July 25, 2014 | POSTED BY | Clinical Optometry, News, Optometry School
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Dear Diary,

Fourth year clinical rotations are the pinnacle of optometry school that all students are anxious for. It’s a time of freedom, learning, and exposure to parts of optometry you may never see in the school clinic. Or is it?

My name is Lawrence Yu, and I’ve started my clinical rotations as a fourth year student at the Southern California College of Optometry at Marshall B. Ketchum University. Through this blog, I will chronicle and share my rotations experience throughout the year at my four different sites. Join me as I leave the safety of the school clinic and enter the real world of optometry. Learn with me as I see some crazy eye diseases. Suffer with me as I endure moving every 2.5 months. Follow me and prepare yourself for your last year of optometry school.

Friday, July 18, 2014

Real Talk Tips from the Half-Way Mark: Day 55 of 79 at Naval Medical Center of San Diego

It’s the half-way mark for my first clinical rotation site at the Naval Medical Center of San Diego, and it’s been a great experience so far. Practicing optometry at a clinic outside of school is an entirely different experience than in the school clinic. Patients assume that I’m a doctor and expect knowledge and outstanding bedside manner whereas in the school clinic, patients know that you’re just a student. When patients expect more from me, I push myself to meet their expectations. It’s always worth it in the end when the staff doctor introduces him or herself to the patient, and the patient asks, “But I thought he was the doctor? He’s just a student? Wow!”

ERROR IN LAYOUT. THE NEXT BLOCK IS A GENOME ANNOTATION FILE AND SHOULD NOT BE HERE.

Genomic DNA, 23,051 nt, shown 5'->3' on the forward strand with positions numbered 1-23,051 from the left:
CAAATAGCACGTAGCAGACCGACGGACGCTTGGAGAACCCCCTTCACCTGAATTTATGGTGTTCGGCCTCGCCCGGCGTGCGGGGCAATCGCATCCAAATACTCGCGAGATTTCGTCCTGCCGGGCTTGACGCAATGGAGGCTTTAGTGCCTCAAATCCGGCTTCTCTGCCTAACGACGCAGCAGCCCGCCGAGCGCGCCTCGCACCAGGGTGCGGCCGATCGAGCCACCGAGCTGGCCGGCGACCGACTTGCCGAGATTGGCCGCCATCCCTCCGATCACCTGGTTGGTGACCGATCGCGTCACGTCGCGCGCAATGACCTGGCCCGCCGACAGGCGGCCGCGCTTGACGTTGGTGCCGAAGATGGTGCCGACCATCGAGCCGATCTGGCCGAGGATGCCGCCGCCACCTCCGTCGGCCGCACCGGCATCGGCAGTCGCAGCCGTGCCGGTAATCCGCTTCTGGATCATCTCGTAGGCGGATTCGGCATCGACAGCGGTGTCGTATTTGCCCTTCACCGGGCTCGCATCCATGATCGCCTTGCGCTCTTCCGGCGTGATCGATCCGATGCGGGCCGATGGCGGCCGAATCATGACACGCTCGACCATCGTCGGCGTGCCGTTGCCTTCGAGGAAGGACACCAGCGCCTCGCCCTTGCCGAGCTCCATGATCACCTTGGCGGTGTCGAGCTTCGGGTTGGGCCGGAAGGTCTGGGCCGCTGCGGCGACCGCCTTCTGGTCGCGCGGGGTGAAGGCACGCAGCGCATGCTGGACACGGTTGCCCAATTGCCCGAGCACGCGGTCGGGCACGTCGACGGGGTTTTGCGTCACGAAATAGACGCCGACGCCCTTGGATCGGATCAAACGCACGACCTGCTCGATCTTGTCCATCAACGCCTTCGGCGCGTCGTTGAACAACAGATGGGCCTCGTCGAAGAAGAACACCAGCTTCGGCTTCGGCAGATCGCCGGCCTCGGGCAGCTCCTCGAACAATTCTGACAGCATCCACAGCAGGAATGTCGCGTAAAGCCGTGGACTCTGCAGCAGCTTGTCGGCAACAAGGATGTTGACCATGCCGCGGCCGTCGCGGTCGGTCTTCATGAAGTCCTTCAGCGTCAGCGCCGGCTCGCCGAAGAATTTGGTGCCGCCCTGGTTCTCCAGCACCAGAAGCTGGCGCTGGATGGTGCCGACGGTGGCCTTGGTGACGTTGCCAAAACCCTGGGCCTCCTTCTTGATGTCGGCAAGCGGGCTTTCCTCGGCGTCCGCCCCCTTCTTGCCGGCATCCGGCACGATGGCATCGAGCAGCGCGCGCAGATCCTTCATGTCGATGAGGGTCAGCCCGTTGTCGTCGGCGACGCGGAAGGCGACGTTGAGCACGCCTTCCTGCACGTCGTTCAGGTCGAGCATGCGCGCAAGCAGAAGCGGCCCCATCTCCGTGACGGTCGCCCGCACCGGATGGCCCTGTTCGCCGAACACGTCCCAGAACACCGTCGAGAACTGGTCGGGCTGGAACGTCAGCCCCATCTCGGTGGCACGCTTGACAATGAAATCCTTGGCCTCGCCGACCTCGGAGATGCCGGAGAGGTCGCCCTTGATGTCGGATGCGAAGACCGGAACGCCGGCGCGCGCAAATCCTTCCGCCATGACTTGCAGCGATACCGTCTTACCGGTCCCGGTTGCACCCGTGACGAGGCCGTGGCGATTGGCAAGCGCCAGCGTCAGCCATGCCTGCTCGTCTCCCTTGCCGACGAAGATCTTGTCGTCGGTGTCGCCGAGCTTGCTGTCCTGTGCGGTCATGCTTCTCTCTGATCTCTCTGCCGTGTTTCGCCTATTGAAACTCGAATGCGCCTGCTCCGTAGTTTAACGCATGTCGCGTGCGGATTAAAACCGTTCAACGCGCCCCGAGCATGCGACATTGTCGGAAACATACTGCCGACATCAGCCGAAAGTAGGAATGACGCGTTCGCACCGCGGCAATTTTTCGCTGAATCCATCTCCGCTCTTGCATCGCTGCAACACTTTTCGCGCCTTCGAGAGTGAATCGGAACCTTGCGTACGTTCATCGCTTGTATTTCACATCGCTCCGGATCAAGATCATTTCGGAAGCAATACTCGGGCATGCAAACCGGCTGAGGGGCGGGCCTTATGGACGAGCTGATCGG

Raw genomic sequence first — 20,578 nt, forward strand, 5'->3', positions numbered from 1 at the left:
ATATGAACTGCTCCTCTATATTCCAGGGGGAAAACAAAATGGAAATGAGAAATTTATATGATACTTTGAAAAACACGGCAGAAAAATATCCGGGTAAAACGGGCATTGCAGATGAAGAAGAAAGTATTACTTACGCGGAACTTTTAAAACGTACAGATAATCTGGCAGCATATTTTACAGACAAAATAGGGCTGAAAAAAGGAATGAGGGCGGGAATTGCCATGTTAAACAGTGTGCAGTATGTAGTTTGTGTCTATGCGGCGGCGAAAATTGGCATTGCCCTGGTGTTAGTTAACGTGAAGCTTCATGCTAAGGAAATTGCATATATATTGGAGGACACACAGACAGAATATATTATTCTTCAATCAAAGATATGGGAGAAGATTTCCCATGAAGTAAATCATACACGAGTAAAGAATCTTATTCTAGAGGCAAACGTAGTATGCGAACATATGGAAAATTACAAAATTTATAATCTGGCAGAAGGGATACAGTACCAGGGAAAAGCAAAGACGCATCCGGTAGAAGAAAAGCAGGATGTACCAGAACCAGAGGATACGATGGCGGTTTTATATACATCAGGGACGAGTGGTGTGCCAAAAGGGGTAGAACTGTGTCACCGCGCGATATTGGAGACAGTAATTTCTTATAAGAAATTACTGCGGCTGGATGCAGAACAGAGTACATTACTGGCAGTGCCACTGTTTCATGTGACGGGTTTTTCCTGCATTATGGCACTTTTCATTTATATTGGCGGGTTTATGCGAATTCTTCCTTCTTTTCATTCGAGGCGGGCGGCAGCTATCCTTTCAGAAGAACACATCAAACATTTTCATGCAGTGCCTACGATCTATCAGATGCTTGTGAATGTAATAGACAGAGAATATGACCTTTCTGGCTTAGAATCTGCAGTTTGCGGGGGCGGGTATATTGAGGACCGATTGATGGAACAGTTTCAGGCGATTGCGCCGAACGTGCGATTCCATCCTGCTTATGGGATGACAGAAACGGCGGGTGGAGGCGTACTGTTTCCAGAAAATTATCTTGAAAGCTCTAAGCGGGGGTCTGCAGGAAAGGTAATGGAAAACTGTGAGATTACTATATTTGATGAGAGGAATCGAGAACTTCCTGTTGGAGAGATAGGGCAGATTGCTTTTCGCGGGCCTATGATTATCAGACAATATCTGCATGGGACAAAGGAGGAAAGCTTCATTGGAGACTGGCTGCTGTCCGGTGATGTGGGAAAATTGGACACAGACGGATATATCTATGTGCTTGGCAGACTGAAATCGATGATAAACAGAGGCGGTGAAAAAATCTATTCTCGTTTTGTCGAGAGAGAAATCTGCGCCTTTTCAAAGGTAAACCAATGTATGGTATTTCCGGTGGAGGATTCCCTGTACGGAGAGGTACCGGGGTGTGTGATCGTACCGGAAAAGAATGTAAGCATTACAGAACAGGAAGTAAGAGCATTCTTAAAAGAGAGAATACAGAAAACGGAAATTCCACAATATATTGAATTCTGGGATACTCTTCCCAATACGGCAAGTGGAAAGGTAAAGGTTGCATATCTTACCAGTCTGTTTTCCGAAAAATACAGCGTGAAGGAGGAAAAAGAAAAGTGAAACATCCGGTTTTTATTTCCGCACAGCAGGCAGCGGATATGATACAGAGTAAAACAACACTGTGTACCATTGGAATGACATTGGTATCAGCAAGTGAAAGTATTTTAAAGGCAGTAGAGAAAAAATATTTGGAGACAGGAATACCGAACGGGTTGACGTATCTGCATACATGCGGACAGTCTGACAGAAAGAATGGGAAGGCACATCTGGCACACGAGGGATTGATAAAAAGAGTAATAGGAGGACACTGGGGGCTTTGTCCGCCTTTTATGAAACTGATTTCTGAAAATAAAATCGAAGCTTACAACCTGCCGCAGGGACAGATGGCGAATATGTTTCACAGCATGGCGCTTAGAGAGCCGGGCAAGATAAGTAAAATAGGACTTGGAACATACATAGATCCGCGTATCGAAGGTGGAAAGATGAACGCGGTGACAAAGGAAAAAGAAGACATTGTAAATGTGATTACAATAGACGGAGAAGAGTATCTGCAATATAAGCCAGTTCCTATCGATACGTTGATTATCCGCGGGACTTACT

Here is a collection of things that I have learned so far here at my first rotation site. I’ve categorized my experiences into clinical optometry, surviving on rotations, and real life:

 Clinical Optometry:

  • I realize now just how much I’ve learned and how powerful my optometric skills can be. When I’m in a new clinic and providing quality care to patients with foreign equipment and old slit lamps, I feel empowered. In school, I felt as if my equipment gave me the ability to see patients. While on rotations, I realized that it was my skills and knowledge, not the slit lamp or BIO that I was using, that allowed me to care for patients.
  • My first prescribing an oral medication was an amazing experience. I don’t know how to explain it, but having the privilege to treat with a systemic medication and knowing it should work really makes you feel like an optometric physician.
  • Red eyes are extremely difficult to treat without a thorough case history. The case history will dictate your differential diagnosis, and slit lamp examination will likely confirm it. I always ensure to spend a few more minutes on case history than normal for a red eye appointment.
  • Always remember to flip the upper lids for contact lens wearers. Irritation can be due to hidden GPC that you would never catch unless you took the time to flip the lids.
  • I used to do BIO starting peripherally at the ampulla because it saved time. I assumed that 78D/90D was enough to see the entire mid-peripheral retina. After missing a possible nevus in the mid-peripheral nasal area, I now do 78D/90D as far as I can, then I begin BIO mid-peripherally to double check and scan peripherally to ensure I’m seeing everything.